Busy women need strategies to nurture the soul - author
By Muriel Porter
February 17 2016Stress is perhaps the defining characteristic of working life in the 21st century, and women are particularly prone to it.
Their tendency to put work and family first and themselves last only exacerbates stress, according to Anne Winckel.
Ms Winckel, who leads a busy professional life as a Melbourne legal recruiter, has written a book to help other busy women turn their focus at least occasionally to themselves. Time Poor Soul Rich: 60 second solutions and other lengthier remedies for busy professional women, published earlier last year by Ark House Press, offers practical, manageable strategies to do something that nurtures the soul. Some of them taking just 60 seconds, as the title suggests. “For instance, instead of looking at the ground as you go home from work, look at the sunset,” she suggests.
Conventional time management strategies, she said, tended to overlook the need for personal care. “Unless you include personal well-being on the time management list, it doesn’t happen,” she told TMA.
Although a Christian herself – Ms Winckel worships at St Alfred’s, North Blackburn – she did not target the book purely to Christians, but for non-Christian women as well. “I find my greatest joy in God,” she said, “but everyone can be blessed by God’s creation, for example.”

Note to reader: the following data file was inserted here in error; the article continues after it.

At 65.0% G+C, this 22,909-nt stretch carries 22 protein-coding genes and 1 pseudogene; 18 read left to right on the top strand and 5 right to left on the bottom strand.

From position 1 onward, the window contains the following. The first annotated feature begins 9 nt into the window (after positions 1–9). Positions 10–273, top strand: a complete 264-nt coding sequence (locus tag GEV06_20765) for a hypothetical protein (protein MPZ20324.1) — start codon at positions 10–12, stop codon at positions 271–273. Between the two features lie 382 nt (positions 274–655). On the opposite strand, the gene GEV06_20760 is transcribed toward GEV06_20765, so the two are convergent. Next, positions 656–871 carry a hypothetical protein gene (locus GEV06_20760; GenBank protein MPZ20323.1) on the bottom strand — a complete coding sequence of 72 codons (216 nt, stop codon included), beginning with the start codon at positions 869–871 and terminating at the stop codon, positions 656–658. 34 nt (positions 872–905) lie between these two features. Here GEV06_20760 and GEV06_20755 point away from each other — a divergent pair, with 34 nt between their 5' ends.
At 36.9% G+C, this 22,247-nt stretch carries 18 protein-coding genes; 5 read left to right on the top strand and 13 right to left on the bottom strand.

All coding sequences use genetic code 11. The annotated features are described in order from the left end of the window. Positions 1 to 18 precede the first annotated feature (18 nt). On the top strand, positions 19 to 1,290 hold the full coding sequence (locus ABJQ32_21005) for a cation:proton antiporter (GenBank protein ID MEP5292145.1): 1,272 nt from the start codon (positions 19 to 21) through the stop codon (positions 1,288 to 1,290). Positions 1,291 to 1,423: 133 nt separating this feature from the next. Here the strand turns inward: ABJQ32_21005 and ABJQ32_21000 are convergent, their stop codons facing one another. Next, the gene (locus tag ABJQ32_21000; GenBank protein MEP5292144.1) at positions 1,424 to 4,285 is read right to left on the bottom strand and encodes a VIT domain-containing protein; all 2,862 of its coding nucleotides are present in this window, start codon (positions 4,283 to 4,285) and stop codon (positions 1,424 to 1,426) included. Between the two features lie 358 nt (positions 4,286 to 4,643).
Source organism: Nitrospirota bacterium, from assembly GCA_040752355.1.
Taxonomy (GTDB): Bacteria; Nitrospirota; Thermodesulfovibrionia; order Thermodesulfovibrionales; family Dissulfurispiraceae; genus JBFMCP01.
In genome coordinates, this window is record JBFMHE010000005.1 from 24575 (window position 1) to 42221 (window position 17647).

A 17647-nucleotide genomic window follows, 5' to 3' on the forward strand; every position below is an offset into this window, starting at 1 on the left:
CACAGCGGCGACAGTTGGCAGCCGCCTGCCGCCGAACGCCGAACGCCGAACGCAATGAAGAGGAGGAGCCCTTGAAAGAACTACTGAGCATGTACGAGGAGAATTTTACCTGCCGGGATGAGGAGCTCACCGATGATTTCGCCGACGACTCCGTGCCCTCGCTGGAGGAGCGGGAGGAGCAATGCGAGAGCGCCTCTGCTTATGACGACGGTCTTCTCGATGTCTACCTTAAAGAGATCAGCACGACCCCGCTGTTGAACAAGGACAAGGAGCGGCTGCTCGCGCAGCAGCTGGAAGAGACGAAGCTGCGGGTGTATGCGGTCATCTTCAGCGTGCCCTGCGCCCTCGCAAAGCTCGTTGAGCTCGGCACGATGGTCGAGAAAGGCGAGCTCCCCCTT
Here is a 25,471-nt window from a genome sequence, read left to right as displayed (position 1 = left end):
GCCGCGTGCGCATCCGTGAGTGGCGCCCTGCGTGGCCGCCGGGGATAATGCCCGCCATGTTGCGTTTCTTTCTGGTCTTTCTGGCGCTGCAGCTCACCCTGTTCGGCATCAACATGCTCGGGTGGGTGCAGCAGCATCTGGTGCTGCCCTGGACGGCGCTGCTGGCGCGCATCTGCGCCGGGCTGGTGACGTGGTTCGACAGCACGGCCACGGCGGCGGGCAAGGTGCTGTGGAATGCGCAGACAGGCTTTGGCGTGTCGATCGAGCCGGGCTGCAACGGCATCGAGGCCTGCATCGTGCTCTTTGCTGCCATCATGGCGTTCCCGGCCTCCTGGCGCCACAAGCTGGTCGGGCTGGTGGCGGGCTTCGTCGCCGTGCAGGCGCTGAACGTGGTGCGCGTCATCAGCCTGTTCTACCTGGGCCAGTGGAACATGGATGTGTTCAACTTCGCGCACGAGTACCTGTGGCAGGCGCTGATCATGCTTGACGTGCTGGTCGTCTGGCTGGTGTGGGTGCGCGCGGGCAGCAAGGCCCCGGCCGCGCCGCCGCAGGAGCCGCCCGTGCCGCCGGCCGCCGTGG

Nevertheless, the book was shortlisted for the Bible Society’s Australian Christian Book of the Year award for 2015. Of the 30 women she interviewed for the book, about half have what she calls “God stories”.
The book was the focus for a busy women’s retreat day held by the Ridley Marketplace Institute at Ridley College late last year. One of the strategies the book recommends is for busy women to take a day out each year to reflect on their lives and decide on their future priorities.
The retreat day, which Ms Winckel helped lead, involved a “time poor” audit and a “soul rich” audit, designed to help the participants reflect on their lives in preparation for focusing on strategies to help them live more intentionally and nurture themselves. A range of workshops helped develop aspects of soul nourishment, from learning how to make jewellery to lobbying for social change to massage.
The day concluded with a planning session for 2016, to help those attending decide on their priorities for the new year and then develop strategies for achieving them, ensuring that their personal needs were incorporated.